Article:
Jazz Vocalist
Composer
Arranger
Visual Artist

Carmen Lundy Quartet, Pizza Express Jazz Club, London

FINANCIAL TIMES

By Mike Hobart 

The singer was a commanding presence, her words tumbling, soaring and stretching.

 

US vocalist Carmen Lundy delivers storytelling lyrics with jazz technique and a fusion vibe.

She released her first album Good Morning Kiss in 1985, and is currently showcasing

original songs from Soul to Soul, her 14th album.

 

Lundy’s lyrics are personal statements of philosophy and pain, with observations on

relationships and others’ misfortunes. Each verse is dense with rhyme, and each technically

demanding line paints a picture. Words tumble like scat and soar between registers while

syllables, stretched almost to breaking point, gain a hint of vibrato before ending powerfully

with precision. As a balance, Lundy’s songs have hooks as strong as their titles and at this gig a

trio led by keyboardist Patrice Rushen provided foundation.

 

Rushen, a draw in her own right, was equally adept on grand

piano and sample-heavy synth. On the life-affirming “Life Is a Song in Me”, smoky swirls were

followed by the percussive whipcrack of Fender Rhodes piano. Next, the album’s title track

hummed with modal jazz and later “Daybreak” was introduced with rippling showtune grand

before the song broke into a gospel-infused waltz. In support, bassist Darryl Hall walked firmly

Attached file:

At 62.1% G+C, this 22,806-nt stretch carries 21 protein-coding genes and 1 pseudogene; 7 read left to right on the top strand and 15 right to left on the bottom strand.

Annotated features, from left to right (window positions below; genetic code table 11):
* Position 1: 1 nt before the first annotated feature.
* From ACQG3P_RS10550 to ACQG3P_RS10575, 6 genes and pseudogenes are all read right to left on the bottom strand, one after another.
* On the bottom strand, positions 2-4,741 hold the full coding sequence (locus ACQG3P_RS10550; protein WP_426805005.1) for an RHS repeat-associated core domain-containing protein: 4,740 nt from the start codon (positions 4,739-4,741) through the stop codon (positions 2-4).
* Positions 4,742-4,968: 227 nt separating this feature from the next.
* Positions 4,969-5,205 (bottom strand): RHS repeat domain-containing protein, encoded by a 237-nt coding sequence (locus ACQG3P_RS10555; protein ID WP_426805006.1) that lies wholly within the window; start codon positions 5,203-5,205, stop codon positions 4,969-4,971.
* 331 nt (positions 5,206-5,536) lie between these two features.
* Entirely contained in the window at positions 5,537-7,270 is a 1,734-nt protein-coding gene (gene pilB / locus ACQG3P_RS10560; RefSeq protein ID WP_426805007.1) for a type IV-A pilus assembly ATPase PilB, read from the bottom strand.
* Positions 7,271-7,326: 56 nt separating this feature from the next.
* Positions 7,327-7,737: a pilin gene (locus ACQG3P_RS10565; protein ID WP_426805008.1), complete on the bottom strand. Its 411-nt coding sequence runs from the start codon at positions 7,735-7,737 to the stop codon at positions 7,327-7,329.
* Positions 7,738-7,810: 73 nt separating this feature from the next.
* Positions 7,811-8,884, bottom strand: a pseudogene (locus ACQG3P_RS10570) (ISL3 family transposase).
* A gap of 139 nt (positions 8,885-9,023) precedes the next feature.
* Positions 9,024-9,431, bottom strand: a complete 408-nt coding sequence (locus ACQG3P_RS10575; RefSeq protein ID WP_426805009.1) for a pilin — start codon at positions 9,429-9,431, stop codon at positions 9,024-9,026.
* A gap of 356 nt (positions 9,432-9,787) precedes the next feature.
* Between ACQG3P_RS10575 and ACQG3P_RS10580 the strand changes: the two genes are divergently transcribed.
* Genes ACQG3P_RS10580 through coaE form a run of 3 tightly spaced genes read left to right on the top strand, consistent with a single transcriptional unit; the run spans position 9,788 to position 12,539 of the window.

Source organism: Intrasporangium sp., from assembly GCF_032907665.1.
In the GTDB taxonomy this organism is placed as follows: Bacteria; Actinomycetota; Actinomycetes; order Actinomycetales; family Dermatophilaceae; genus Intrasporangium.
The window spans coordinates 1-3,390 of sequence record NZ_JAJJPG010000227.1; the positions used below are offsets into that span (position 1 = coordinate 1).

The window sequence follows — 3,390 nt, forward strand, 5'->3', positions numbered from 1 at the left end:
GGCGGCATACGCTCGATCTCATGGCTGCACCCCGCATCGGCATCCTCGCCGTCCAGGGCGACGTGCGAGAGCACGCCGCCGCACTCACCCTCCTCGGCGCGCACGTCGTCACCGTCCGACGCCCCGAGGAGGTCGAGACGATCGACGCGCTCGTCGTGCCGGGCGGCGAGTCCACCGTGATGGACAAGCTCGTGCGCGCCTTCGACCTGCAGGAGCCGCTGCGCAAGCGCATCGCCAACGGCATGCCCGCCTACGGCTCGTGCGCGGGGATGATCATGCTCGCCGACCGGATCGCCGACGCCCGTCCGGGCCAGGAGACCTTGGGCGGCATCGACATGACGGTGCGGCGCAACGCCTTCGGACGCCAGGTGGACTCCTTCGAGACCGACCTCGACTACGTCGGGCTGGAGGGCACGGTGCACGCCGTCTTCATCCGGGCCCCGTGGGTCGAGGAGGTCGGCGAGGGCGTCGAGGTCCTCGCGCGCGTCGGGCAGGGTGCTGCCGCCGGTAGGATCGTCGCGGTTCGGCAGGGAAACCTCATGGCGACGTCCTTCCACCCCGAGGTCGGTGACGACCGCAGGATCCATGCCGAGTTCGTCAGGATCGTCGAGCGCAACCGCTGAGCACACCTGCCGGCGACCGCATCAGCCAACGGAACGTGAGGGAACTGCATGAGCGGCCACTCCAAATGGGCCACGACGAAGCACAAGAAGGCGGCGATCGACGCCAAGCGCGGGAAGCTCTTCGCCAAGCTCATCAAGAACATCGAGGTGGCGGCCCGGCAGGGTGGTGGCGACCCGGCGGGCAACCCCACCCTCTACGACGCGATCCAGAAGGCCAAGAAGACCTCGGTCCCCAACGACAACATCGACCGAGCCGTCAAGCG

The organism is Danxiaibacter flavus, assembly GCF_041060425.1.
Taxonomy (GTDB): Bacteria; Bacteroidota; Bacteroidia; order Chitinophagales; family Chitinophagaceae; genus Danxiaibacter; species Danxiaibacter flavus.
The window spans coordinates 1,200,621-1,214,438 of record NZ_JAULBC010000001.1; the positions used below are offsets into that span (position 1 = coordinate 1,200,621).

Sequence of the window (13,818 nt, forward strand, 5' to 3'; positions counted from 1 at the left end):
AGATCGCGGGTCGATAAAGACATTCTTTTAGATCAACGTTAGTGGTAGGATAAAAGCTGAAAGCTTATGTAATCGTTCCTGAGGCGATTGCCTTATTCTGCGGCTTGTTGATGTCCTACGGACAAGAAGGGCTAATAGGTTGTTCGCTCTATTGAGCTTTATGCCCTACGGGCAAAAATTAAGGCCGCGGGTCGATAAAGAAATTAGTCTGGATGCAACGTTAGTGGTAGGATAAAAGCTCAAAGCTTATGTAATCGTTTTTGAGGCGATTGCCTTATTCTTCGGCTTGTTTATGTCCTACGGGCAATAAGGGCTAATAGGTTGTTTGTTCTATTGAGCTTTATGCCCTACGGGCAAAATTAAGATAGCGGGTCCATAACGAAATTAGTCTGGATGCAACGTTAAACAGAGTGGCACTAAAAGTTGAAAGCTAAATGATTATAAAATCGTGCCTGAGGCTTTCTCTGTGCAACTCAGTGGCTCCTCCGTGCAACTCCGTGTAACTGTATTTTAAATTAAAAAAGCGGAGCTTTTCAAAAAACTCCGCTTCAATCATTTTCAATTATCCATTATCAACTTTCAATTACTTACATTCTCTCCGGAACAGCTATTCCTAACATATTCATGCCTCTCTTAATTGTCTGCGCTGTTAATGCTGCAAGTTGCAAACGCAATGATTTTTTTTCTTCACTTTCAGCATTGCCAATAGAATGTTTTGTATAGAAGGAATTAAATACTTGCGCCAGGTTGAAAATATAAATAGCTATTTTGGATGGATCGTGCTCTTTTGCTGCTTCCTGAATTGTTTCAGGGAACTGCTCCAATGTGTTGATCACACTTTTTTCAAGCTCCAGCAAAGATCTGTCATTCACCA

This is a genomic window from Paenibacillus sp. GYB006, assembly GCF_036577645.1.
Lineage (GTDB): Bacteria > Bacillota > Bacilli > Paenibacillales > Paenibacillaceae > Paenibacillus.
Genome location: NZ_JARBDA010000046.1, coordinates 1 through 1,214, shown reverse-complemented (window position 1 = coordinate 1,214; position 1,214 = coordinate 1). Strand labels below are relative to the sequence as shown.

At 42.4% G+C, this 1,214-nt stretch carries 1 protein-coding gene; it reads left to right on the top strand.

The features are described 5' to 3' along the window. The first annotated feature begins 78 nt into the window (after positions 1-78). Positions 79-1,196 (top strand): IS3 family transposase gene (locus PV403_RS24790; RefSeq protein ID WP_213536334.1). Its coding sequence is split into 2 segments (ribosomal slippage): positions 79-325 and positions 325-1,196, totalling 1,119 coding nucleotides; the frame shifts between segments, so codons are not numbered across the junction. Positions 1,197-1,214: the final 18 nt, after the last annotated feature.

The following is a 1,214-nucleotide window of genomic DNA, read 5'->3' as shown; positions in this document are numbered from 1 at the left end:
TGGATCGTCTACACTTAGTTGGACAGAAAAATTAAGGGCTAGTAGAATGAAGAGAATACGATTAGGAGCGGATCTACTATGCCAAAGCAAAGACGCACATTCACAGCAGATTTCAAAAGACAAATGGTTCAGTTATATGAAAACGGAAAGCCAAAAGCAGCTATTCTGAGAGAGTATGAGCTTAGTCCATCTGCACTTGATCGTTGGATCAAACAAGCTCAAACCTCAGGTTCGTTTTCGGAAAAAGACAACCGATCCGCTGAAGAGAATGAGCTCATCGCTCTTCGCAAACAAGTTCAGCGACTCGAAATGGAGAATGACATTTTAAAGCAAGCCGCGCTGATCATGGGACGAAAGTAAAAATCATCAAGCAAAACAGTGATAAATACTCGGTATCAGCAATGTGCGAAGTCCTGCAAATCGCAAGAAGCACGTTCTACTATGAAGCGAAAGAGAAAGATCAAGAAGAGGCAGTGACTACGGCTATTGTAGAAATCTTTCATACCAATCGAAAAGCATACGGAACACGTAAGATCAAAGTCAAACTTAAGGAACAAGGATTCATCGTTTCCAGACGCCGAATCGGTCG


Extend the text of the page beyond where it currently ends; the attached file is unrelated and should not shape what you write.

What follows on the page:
and was solid on bass guitar, while drummer Jamison Ross moved effortlessly from funk to

swing and from Latin jazz to township lilt.

 

Lundy, though, was the focus, from the moment she squeezed through a packed first house

while her band fuelled expectation with funky riffs and a snapping backbeat. She was in

command from the moment she grabbed the mic and launched the triumph-in-adversity lyrics

of “Kindred Spirits”, her album’s lead track.

 

She soared into the upper register on “Soul to Soul” and plummeted into the lower depths for

observations on drug addiction on “When Will They Learn”. For a full set, she crooned and

riffed, moaned with the blues and traded phrases with her band.

 

Taut with concentration while performing, she was effusive and relaxed while introducing each

song. At one point, she told us she first played London in 1991. “I was there,” shouted a voice

from the front. For a moment Lundy seemed slightly fazed, and then she once more took

control, her face wreathed in a smile.

 

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